The concentration of women within specific industries and occupations also contributed to the gender pay gap. Women's representation in low-wage jobs was not equal among all groups. Indigenous women (36%) and immigrant women who landed as adults (35%) were more likely to work in the five lowest-paid occupations than Canadian-born women (26%) and immigrant women who landed as children (28%). At the same time, women from all groups reduced their concentration in sales, service and administrative support occupations. About half of Indigenous women and Canadian-born women worked in health care and social assistance, educational services and retail trade industries. Immigrant women who landed as children (21%) were more likely to work in professional, scientific and technical service industries and finance and insurance than Canadian-born women (14%).
These factors suggest that the changing composition of the labour force and differences in job characteristics play a role in reducing the pay gap between Canadian-born men and women from diverse groups.
In fact, compositional changes accounted for most of the narrowing of the wage gap. Women's relative improvement in educational attainment, longer job tenure and having full-time employment explained the narrowing of the gap, ranging from 20% for Canadian-born women to 28% for immigrant women who landed as children. Changes in industry and occupation also largely explained the narrowing in the gender wage gap, ranging from 31% for Indigenous women to 74% for immigrant women who landed as adults.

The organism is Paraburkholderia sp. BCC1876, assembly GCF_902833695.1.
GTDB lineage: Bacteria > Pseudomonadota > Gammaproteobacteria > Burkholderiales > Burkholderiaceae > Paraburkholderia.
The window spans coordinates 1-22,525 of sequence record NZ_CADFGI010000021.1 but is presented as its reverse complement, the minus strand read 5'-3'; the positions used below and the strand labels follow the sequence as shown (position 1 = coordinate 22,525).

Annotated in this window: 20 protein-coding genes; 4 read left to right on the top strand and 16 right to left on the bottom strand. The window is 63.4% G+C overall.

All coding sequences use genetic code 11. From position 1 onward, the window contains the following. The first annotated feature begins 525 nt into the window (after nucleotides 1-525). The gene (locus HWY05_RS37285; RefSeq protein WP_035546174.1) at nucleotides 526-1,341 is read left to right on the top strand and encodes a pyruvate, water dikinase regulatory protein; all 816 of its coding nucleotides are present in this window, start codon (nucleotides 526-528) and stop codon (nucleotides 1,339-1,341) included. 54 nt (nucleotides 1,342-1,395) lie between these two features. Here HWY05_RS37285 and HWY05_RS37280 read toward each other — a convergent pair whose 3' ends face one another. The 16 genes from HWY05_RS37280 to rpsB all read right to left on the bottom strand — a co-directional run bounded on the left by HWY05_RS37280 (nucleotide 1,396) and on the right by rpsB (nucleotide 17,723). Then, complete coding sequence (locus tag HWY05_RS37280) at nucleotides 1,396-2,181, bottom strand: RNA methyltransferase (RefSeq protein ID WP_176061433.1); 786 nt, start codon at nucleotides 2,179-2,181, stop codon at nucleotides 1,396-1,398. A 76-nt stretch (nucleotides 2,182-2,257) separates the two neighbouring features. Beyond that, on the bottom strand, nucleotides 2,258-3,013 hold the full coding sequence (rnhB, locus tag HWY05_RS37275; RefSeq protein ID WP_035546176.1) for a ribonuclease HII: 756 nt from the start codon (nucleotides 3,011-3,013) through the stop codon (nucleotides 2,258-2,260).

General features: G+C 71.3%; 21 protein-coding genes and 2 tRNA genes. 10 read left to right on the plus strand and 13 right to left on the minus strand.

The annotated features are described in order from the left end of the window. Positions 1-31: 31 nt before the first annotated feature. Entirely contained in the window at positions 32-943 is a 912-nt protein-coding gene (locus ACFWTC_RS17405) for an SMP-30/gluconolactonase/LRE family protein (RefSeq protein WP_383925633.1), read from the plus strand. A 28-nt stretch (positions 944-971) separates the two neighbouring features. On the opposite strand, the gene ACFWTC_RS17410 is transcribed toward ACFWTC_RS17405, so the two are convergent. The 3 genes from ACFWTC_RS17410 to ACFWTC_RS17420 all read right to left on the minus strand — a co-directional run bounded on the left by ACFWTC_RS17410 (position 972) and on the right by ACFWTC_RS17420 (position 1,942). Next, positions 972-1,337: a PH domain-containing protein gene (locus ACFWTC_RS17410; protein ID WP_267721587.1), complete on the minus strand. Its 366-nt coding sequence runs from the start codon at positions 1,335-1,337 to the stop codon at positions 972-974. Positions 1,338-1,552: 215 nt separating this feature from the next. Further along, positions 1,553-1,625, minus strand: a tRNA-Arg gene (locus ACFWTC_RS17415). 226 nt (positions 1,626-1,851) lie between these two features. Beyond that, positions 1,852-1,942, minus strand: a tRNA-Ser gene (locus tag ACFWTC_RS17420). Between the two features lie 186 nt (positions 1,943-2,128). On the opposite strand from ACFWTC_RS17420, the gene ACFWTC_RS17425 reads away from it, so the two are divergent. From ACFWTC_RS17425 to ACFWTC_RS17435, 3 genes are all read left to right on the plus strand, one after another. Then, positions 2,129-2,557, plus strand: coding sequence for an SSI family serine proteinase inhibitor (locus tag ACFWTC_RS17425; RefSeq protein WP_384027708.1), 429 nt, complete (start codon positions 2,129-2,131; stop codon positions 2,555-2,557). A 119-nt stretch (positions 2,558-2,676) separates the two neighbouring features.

More progress made at the lower end of the wage distribution than at the upper end
At the lower end of the pay distribution (5th percentile), Canadian-born women earned 3% less than Canadian-born men in 2022, compared with 12% less in 2007. Similar numbers were reported for immigrant women who landed as children. At this point, the wage gap for Indigenous women narrowed by 11 percentage points from 18% in 2007 to 6% in 2022. For immigrant women who landed as adults, their wage gap narrowed by 14 percentage points, from 20% in 2007 to 6% in 2022.
At the upper end of the pay distribution (95th percentile) in 2022, Indigenous women (24%) and immigrant women who landed as adults (20%) faced larger wage gaps than Canadian-born women (13%) and immigrant women who landed as children (11%). This is little changed from 2007.